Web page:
The medium term future for commercial property is the most uncertain.

“Commercial tenancies are the biggest issue, because the amount of inquiries leading into lockdown was so low,” Brad Teal said.

“It was uncharacteristically low and the single biggest issue here is the lack of confidence. Over July we had no enquiries. We don’t want to lose tenants and if we do it will be a challenge to re-let them.”

Premier Daniel Andrews has unveiled a $3 billion package in the form of cash grants, tax relief and cashflow for business, calling it the “biggest package of business support in the history of this state”.

These support packages are key to injecting confidence and driving a faster recovery in the commercial sector. Full details are available here.

 

Tension between landlords and tenants is certain

Government has effectively managed the economic situations both tenants and landlords have found themselves in. However as we move out of lockdown and the economy begins to build momentum, there will be friction.

“There will be tension that hits the market,” Paul Guerra said.

“Where support for tenants will clash with support for landlords. Because landlords can’t continue to sustain reduced rentals

“This has to be something that is a fair result for tenants as well as landlords.”

Brad Teal said he felt the situation was currently weighted too heavily in favour of tenants.

“We have found it to be very lopsided,” he said.

“The changes that have been made to the law very much favour tenants. Landlords don’t have a voice in all of this. If tenants aren’t paying rent, landlords have no money coming in. You can’t kick tenants out and you can’t go to VCAT.

“The situation, the balance needs to be better than it is.”

 

Changes to tax policy

Crucial changes to Australian tax policy are possible in 2021.

These changes could affect buyers, sellers, landlords and renters alike.

“Now is the time, we believe, to have true tax reform,” Paul Guerra said.

“Whether the government has enough courage to do this remains to be seen.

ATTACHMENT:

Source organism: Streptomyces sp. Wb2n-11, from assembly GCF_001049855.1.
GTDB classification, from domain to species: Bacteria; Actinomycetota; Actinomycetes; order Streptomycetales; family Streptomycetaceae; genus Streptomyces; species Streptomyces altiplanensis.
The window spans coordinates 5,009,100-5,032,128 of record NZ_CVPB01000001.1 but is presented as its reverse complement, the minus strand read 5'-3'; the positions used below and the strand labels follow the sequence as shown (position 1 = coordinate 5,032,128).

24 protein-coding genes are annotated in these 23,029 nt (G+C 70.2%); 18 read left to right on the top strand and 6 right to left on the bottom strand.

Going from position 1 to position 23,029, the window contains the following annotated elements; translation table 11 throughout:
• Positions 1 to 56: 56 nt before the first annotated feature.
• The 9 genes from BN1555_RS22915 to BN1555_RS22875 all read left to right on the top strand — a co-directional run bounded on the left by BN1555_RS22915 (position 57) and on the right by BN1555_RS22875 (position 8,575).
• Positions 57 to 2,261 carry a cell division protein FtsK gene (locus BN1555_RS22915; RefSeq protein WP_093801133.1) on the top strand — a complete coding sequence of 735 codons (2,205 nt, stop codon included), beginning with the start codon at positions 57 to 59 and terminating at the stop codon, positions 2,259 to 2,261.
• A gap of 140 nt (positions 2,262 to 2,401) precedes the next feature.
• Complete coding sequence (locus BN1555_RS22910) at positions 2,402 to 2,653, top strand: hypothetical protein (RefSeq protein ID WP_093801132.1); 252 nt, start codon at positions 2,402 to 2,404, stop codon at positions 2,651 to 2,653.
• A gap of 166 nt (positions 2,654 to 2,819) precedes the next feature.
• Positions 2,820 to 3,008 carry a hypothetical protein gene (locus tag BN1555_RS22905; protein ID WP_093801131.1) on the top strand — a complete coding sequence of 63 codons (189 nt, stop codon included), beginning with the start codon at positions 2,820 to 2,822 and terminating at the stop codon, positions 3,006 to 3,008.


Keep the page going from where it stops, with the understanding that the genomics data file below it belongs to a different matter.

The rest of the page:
“If for example, they remove payroll tax, which many see as simply a tax on employees, the state governments will want to know where they are to raise that money from if the federal government does not fill that bucket.”

Capital Gains Tax and stamp duty are two other taxes that will hopefully be reviewed.

“CGT is one of the great ongoing debates,” Paul Guerra said.

“If we are having an honest conversation about tax then everything has to be on the table. Otherwise we are just trimming at the edges. It’s a perfect opportunity for the National Cabinet with all the Premiers together for them to have a look at it.

“It’s complex but we would be disappointed if this opportunity to reform the tax system was not taken.”

 

What businesses should be doing now

Business should be in a position to move quickly and efficiently through the health restrictions stages.

“You need to start thinking about what you need to do once the green light is given,” Paul Guerra said.

“Will you need to retrain staff? What different COVID-safe measures will you need to put in place? What will this all look like for your customers?

“You want to be able to accelerate through the restrictions until you can be fully open.”

 

Support for businesses is available

Paul Guerra suggested all businesses visit business.vic.gov.au to educate themselves about the help available.

Eligible businesses can access grants from both the Victorian and Federal Governments.

The Australia Tax Office website also has information about support for businesses.

 

In conclusion: it’s all about mindset

“The road out has to deal with living with COVID-19,” Paul Guerra said.

“There is optimism about a vaccine, but there is currently no vaccine and we have to learn how to live with it to get industry and business up again.”

“It’s all about mindset, government initiatives like JobKeeper and a bit of fingers crossed too,” Brad Teal said.

Every Victorian has to be positive and ready to be agile and adapt as the restrictions change and the economy gathers steam.

You can view our Brad Teal Real Estate Client Information webinar here.

If you have any questions please contact us at Brad Teal today.